The war between Apple and Android device makers continue to rage, with Samsung taking the brunt of the battle in patent lawsuits all over the world. Now the maker of the Galaxy Tab 10.1 is hoping to find a way to call a ceasefire in at least one of those suits.

Currently, Samsung has agreed to delay the release of its Galaxy Tab 10.1 in Australia, where Apple has alleged that the device infringes on its copyrights for its iPad. Of all the Android devices currently fighting off Apple’s accusations, Samsung has it the worst. Apple already has won bans or injunctions against Samsung’s devices in multiple countries including The Netherlands and Germany, with more suits raging all over the world, including the U.S.

Back in Australia, Samsung, for a while at least, has been trying to play ball. It altered the Galaxy Tab for release in that country in an effort to give Apple what they wanted and back down on the alleged patent infringements in the design of the device. Samsung has now issued a new proposal to Apple, according to a report from Bloomberg, that would end the impasse in Australia and allow Samsung to release the device. The two companies haven’t made the details of the proposal public, though.

If Apple accepts the proposal, it could bring the patent dispute to an end and allow Samsung to sell its Galaxy Tab in Australia. Somehow, that doesn’t seem likely; not only has Apple been actively combatting major challengers to the iPad and iPhone in court, but it also seems to have been working to slow down Android devices in general with patent disputes. It seems doubtful Apple will back down against Samsung without a judge’s order. Unfortunately for Samsung, though, the judge in the case has mentioned that she has no timeframe for how long her decision could take. The hearings are set to resume on Oct. 4.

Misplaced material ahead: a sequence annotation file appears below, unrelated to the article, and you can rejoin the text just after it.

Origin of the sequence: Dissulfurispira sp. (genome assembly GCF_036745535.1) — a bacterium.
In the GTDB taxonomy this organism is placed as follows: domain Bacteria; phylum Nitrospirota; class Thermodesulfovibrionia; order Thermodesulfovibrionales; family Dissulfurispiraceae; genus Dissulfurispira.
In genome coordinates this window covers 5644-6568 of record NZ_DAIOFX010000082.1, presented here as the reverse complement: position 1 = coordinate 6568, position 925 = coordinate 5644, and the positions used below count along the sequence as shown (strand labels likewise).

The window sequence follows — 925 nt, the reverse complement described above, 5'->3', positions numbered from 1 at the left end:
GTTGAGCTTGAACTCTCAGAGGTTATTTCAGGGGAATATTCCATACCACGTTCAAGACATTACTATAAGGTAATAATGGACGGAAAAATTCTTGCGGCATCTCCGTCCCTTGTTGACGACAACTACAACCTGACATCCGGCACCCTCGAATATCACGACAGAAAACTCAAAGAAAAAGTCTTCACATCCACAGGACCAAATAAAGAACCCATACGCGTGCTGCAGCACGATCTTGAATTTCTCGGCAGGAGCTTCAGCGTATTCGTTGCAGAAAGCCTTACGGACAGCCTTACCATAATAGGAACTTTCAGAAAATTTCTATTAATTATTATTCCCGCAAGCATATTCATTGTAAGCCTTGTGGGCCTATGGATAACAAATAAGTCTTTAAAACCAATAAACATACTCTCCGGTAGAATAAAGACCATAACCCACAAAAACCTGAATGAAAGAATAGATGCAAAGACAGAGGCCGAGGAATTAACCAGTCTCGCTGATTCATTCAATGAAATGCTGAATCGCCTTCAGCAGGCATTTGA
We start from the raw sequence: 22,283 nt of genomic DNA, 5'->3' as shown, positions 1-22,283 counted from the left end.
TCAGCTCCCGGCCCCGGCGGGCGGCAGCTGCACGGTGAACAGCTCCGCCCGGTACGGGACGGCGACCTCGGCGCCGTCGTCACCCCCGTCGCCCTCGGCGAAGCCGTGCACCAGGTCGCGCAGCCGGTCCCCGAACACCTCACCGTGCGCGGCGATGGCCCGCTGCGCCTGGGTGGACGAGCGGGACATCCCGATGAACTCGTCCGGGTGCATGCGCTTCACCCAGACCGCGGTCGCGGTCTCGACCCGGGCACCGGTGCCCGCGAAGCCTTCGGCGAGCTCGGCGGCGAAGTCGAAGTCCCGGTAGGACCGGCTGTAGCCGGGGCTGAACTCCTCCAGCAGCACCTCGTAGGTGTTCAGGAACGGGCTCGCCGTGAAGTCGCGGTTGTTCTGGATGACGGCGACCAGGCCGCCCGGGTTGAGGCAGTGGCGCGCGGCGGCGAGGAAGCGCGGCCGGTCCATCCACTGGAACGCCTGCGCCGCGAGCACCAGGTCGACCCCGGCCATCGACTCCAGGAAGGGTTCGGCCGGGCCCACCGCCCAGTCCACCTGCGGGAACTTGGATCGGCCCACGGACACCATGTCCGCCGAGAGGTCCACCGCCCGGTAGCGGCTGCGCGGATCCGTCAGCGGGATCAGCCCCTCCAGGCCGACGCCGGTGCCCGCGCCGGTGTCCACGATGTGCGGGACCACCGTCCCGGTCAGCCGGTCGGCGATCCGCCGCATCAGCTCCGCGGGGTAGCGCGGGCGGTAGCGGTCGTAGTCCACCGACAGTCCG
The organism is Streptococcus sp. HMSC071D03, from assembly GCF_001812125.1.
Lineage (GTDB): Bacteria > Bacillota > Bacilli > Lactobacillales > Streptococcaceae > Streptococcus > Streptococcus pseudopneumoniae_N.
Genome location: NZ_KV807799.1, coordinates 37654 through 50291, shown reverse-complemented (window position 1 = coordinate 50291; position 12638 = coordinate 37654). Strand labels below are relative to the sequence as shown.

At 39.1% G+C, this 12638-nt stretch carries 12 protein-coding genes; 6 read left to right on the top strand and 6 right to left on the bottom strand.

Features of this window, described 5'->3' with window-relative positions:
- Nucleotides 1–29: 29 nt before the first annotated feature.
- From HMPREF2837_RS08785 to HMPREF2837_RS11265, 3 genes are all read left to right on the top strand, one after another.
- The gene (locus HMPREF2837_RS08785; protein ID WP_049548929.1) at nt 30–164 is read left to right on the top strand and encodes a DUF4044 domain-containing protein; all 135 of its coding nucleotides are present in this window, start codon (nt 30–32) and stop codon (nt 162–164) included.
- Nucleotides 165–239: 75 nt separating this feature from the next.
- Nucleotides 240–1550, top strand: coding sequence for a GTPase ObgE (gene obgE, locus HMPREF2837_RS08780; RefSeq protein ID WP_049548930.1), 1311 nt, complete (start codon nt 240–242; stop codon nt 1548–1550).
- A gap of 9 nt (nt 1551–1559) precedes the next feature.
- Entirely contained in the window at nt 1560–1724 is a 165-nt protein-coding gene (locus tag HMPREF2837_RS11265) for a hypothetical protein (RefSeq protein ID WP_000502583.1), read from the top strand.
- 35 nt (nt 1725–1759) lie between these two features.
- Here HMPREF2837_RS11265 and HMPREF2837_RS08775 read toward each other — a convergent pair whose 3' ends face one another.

Samsung has said it will be taking a more aggressive stance against Apple when it comes to patent lawsuits, and it seems that Google is stepping up its efforts to protect its other Android partners in the future when it comes to these legal entanglements, as well. So with the ball in Apple’s court, just how the Australia situation plays out might be an indicator of the Apple/Google fight at large. Will Apple choose to shake hands and settle its trouble with Samsung, or will it continue to go to the mattresses? One could mean a quicker end to all these patent disputes, but the other seems much more likely long-term.